There is no simple answer. Making art does take skill, but that isn’t what defines it as art anymore than the type of media makes it art. A comic book artist is just as much an artist as a sculptor,  but on the other hand they can copy other people’s work and call it their own. The only thing I can say is that real art, the kind that we care about takes a lot of effort. It isn’t something that just happens. But how do I know how much effort the person who splatters paint on a canvas puts into it. Perhaps I just don’t get it, like so many people don’t get comic books. So, I’m going with the simple answer. If I don’t like it I just won’t pay it any attention, but I’m certainly not going to say that it isn’t art. Just don’t hold me to that when that person I don’t like starts drawing my favorite comic book.

Friday July 12, 2013, at 10:25 pm


When we talk about artists, whether they are making movies, comic books, novels or anything else the word that most often seems to come up is talent. That’s reasonable these people are most certainly talented, but it’s important to remember that there is a lot more to any of these than talent. Talent is an inborn ability, but none one of those very talented people have created the things you like based solely on talent.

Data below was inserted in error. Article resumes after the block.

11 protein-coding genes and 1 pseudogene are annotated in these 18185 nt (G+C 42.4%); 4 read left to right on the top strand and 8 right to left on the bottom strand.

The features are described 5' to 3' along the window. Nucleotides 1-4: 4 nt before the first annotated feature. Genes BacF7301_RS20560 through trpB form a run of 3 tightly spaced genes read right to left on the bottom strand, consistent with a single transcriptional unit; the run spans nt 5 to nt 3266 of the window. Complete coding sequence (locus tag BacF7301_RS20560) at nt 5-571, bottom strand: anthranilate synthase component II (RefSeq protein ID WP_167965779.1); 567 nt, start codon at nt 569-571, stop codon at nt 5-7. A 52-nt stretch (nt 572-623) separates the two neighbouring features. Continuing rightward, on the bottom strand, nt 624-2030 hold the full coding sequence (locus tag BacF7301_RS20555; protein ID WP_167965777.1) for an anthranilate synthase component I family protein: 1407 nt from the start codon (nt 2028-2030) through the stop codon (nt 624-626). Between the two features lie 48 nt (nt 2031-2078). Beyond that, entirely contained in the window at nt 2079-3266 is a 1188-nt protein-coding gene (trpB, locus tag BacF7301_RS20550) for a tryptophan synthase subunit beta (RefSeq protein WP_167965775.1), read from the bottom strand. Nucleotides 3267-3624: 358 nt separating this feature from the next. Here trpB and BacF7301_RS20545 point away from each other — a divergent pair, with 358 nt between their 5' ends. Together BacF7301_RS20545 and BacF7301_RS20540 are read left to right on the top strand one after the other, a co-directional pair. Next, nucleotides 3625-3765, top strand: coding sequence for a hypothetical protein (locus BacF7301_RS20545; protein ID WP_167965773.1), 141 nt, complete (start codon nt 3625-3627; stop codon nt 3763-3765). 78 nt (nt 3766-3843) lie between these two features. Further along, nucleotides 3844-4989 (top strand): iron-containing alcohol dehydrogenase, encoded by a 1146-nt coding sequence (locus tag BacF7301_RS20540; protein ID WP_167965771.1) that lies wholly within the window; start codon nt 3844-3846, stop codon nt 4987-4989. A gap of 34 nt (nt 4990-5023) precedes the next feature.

I have spent a fair amount of time around comic book artists so know that group better than many of the others and while I respect their skill it the amount of effort and work ethic that really impresses me, because there are ten people with artistic talent for every skilled artist.  The skilled artist is the one who got up two hours before work to learn to do something better and then after work when everyone else was relaxing went back out and did another hour because it wasn’t quite right yet. They are the people who give up something because they understand that you can’t succeed without a lot of effort and that doesn’t scare them away.